How to interpret results

Here are some general guidelines for reading SVI:

SVI = 80 mL/g or less. This figure usually indicates a sludge that is dense and has rapid settling characteristics. This is most often attributed to an old, over-oxidized sludge typically seen in an extended aeration facility. The floc particles are dense and granular in appearance. As this type of sludge settles, it may leave a cloudy appearance in the supernate above the settled sludge blanket. This turbidity is called pinpoint floc (pin-floc). The sludge usually begins settling quickly after the start of the sludge settleability test, and it does not form larger particles before settling. Effluent BOD results may be below requirements, but TSS levels can still be high.

SVI = 100 to 200 mL/g. Most activated sludge plants seem to produce a clear, good-quality effluent with an SVI in this range. The sludge typically settles more slowly and traps more particulate matter as it forms a uniform blanket before settling. Microscopic examination of this MLSS would show an irregularly shaped floc particle with some filaments forming a backbone for floc-forming bacteria to attach and colonize.

SVI = 250 mL/g or higher. At this elevated SVI, the sludge settles very slowly and compacts poorly in the settleability test. The MLSS looks light and fluffy, not very dense. There are several reasons the SVI may be high.

During the startup, the sludge age is considered young and the floc particles are just forming. The MLSS result is usually low (less than 1,000 mg/L), and the supernatant above the sludge blanket will be cloudy, sometimes grayish/ green. This type of sludge usually leaves behind straggler floc particles that either settle slowly or not at all. Effluent BOD and TSS may still be above regulatory requirements.

A high SVI may also indicate filamentous sludge bulking. In this case, a microscopic exam might show light floc particles that contain long filaments extending out of the particle and touching filaments from other particles. The sludge can sit in the settleability test container for long periods and settle very little, or not at all.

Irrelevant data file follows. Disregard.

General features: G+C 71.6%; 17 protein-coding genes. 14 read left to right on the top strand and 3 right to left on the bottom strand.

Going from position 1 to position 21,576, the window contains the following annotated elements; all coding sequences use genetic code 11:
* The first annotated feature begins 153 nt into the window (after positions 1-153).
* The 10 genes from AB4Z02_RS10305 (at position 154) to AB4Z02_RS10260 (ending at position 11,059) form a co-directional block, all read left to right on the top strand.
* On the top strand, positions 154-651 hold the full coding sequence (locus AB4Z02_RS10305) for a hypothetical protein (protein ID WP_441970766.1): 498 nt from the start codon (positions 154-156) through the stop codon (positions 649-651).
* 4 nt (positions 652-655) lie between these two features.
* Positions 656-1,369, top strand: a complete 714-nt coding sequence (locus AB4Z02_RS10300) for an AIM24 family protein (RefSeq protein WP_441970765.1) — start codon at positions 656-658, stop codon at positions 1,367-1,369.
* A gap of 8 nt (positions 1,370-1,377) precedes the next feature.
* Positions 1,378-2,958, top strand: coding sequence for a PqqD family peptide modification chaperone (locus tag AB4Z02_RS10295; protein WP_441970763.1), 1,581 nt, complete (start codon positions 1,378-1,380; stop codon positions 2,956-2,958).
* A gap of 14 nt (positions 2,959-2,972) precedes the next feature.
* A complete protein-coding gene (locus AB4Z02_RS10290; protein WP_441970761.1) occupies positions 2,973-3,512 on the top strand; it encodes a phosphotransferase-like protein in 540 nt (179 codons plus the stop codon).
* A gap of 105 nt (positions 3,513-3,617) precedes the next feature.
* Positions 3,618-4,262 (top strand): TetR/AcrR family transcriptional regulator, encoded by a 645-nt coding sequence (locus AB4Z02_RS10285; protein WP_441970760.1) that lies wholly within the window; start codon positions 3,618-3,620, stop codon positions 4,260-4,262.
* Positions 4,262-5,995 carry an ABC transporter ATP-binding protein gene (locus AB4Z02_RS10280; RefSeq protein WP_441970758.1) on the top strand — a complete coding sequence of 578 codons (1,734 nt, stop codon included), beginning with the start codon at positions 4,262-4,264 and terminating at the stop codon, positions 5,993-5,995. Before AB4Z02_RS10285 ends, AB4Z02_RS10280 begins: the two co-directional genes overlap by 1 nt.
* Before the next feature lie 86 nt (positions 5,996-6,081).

Within the settleability test, the sludge first forms a blanket and seems to flocculate together before starting to settle. This usually happens in the first five minutes of the test. As the particles come together, they form larger particles that have a specific gravity greater than water. As the sludge settles, channels through the sludge that are formed by the liquid being squeezed out of the sludge as it compacts will be noticed.This value gives the behavior of sludge in the decanter. If the value is less than 100, it means that sludge with development agencies which settle well and therefore good solid-liquid separation. If the value is greater, filamentous organisms with bad sedimentation, have been developed which leads to an unbalanced event in the system functioning. This unbalance is known as "bulking" and was already explained in an article published on May 13, 2015.

3. g) Nutrients requirements.

So that a biological system works properly is necessary the presence of nutrients in an order of approximately 12.5% of nitrogen, while phosphorus needs are around 20% of this value. It is important to know the fact that nutrient requirements are smaller for processes with greater cell retention time.

4.- Final conclusions.

Throughout this article, some important aspects of the activated sludge process have been tried to be exposed. First of all, a slight explanation of the process have been done and they became deeper when the exposition was bein explained. I hope the explanations of the technical terms of it have been clearly exposed.

Thanks very much for reading this article as it encourages me to improve the way I am writing these reports.